ZeniMax is making some new charges to add to the $500 million claim initially documented in 2014 against Oculus VR and Facebook. The expert witness directly accuses Oculus CTO, John Carmack.
In spite of the fact that Carmack abstained from paying any damages in the last verdict, which he was directly accused to by ZeniMax's set of claims regarding copyright infringement and trading secrets that the organization stated Oculus was blameworthy of.
The Last Verdict
Carmack responded that he was offended to the judgment granted to ZeniMax in his post and disagreed with the master witness' claims throughout the trial that Carmack had duplicated the code. He stated that as a man of science, he challenges the witness to defend the adequacy of the procedure with information. He was not exactly replicating.
Carmack worked for ID Software before joining Oculus. It was a company he had helped to establish and it was acquired by ZeniMax Media in 2009. ZeniMax lawyers and expert witness asserted that Carmack was blameworthy of copyright infringement.
The jury stated on Wednesday, Feb. 1, that Oculus founder, Palmer Luckey, violated a non-disclosure agreement. However, it said Oculus did not take trade secrets or misappropriated intellectual property as the suit asserts.
A Million Worth Of Damages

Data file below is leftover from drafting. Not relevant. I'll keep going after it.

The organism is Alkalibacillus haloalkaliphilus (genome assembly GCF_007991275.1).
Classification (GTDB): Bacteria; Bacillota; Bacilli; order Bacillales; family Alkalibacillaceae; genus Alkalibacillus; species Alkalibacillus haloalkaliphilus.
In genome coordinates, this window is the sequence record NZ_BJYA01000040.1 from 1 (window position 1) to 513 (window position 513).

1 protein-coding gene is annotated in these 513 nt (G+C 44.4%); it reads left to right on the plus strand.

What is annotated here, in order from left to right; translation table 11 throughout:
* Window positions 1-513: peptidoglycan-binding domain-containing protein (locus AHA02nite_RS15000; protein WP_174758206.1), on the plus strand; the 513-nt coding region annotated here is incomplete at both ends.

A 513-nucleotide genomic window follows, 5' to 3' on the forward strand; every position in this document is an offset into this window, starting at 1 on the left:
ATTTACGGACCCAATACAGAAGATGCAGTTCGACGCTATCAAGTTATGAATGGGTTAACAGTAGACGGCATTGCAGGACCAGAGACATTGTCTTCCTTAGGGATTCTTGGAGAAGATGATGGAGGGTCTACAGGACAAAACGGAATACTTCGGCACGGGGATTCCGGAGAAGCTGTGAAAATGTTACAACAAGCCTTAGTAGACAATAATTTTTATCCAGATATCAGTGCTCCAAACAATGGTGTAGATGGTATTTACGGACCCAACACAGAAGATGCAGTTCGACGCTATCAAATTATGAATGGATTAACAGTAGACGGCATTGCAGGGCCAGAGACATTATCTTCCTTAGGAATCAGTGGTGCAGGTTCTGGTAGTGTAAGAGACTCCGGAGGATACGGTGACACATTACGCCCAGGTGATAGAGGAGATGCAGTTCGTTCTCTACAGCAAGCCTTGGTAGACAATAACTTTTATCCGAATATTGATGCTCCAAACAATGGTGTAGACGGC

It was also reported that Oculus did not use ZeniMax's hardware and software technology. Carmack claimed that he had not taken code that he had created from ZeniMax, and that he had actually not replicated his work at Oculus and neither, did he make a few modifications to the code nor used the "core code" to develop Rift software, as per Venture Beat.
The jury did not point Oculus blameworthy of taking "proprietary information," but rather ordered the organization to pay $500 million in damages related to the charges of the NDA infringement, false designation and copyright violations.
The $500 million is made out of $200 million for NDA infringement, the $50 million for copyright violation, a $50 million honor against both Oculus and co-founder Luckey for false designation. The other $150 million is against previous CEO, Brendan Iribe, for false designation.